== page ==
Directed by Timur Bekmambetov, 2005
In Soviet Russia, movie hates you!
In the interest of full disclosure, one should know my history with this film’s predecessor. When I first saw Night Watch over a year and a half ago, I thought it was one of the most insane fantasy films I’d ever seen. I watched it one morning by myself and I will admit that I was really, really into it. I ordered the DVD from a Russian site and made Mark watch it a few days later. I still feel bad for subjecting him to it. During that second viewing I found absolutely nothing of much interest in the thing. It is a muddled, confusing, convoluted storyline that establishes a seemingly complex mythos, but never, ever explains any of it – thus making it not that complex at all.
Day Watch is no different. And, for the record, it nor its predecessor is a horror film. But, since it gets that billing (simply because it involves vampires) I might as well write about it solely so I can tell you why to never associate yourself with this movie.
I’d like to tell you what the
loveable gang from Night Watch is up to in Day Watch, but I don’t have a single clue. I know they’re looking for a piece of chalk (yes, chalk). I know some random person got killed and the lead, Anton, somehow got framed for it. Past that, you could probably make up a plot on your own and it’d be more logical than what is on display here.
This movie makes about as much sense as ducking under a desk and covering your head to survive a nuclear blast. It just seems to make stuff up as it goes along and never falters in denying any sort of an explaination as to what in the fuck is going on. It jumps from scene to scene without any substantial continuity as to how any of it fits into the plot. It is a grab bag of whatever the hell they thought would look cool on screen. Nothing makes sense, end of story.
The only positive thing that I can say about Day Watch is in regards to its balls out, apeshit visuals – which are the only factor that upgrades Day Watch from worthless to just bad. The effects here aren’t revolutionary by any means, but they are slick enough to warrant minimal interest. The writer(s) obviously have an imagination and it shows. Crows drop out of the sky and morph into ninja-mongols. Cars are driven around the sides of buildings. Vehicles are knocked off the road by flash light beams. Buses materialize out of thin air and crash into people. Nether worlds are interwoven with the “real” world. It all looks good, especially considering its modest budgets and Russian roots (an industry not known for its effects), I only wish I could tell you why in the hell crows morph into ninjas, cars drive along windows or what the hell this “chalk of destiny” (which is literaly a piece of chalk) is so important that it is the pursuit of the entire movie.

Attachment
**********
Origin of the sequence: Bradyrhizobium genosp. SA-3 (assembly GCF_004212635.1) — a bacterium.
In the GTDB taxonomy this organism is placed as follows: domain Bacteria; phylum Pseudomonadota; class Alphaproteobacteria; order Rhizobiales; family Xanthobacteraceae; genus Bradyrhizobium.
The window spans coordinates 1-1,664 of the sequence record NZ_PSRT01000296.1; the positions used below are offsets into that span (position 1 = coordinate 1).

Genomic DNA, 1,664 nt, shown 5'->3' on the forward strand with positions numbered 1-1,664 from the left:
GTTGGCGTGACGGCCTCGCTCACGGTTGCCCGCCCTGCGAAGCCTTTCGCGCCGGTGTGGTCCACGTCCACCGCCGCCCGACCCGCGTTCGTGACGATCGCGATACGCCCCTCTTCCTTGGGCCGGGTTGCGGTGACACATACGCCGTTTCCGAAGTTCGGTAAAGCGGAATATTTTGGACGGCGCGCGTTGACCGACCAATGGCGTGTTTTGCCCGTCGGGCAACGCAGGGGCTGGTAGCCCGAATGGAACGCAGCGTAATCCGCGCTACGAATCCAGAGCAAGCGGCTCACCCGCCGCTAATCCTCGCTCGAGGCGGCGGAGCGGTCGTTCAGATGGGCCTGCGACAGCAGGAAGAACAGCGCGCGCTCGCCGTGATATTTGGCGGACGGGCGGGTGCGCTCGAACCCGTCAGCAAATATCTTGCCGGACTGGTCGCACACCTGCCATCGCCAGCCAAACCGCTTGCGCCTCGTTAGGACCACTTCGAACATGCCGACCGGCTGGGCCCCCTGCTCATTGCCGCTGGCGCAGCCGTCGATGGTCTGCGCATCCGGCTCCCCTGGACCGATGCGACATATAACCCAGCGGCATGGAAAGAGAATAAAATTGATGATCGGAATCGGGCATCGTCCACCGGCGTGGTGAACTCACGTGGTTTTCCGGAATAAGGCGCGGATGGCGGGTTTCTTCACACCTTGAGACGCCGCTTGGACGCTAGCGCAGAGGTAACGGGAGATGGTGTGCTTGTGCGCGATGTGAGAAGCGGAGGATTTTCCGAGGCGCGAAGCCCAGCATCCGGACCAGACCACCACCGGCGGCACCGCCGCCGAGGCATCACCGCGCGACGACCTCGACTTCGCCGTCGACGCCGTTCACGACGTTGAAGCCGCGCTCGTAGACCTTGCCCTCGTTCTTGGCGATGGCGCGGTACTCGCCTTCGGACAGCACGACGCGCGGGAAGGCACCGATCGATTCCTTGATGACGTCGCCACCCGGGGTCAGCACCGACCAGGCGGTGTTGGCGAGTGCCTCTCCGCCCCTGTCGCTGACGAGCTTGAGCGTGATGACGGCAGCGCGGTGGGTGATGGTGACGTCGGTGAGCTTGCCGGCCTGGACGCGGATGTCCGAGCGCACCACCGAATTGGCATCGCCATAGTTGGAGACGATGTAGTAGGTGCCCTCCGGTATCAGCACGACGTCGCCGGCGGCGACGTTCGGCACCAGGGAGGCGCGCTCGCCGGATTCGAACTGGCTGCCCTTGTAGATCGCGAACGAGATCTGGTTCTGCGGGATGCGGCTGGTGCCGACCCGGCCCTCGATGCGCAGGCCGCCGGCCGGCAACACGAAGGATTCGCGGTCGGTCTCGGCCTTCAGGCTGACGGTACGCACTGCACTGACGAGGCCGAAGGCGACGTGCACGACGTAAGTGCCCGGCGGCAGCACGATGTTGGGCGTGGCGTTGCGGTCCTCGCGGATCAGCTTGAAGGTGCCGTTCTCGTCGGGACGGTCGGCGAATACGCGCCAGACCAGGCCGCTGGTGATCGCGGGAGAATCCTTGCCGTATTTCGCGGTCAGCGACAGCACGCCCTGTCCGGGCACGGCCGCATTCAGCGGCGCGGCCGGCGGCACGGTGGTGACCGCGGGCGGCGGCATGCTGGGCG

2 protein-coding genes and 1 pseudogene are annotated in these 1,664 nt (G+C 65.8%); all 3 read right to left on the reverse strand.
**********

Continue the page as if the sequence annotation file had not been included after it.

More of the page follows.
And the movie is long. Long, long, long. I was convinced beyond a shadow of a doubt, thanks to the sheer variety of scenes and subplots I had already seen, that the movie was about to be over and then I checked the running time and saw that over an hour remained. At 149 minutes, watching this thing straight through with undivided attention is an endurance test I am not passing. In fact, as you read this I’m still watching the movie and have over 45 minutes left to go.
I can’t take this much longer. Is it really that hard to explain something once in a while? Just put in a line of dialogue here and there that actually introduces a person or a context. Save for the main guy, Anton, and some chic named Olga, I couldn’t tell you the name of a single other character (or their purpose in the story) and I’ve seen probably close to 20.
I don’t feel bad about writing a review of a movie before I’ve seen the last reel of it because nothing is going to save this flick. Unless the last 35 minutes turns into a slideshow presentation from the screenwriter himself explaining everything, this movie will continue to its descent into utter absurdity. The Gingerdead Man made more sense than this piece of crap.
Now that it is over, want to know the genius of the ending? Russia gets destroyed by a rubber, bouncing ball. Well, that isn’t the end of the movie, but it is the climax. A ball that divides again and again and just starts bouncing all over the city, putting holes in everying in its path.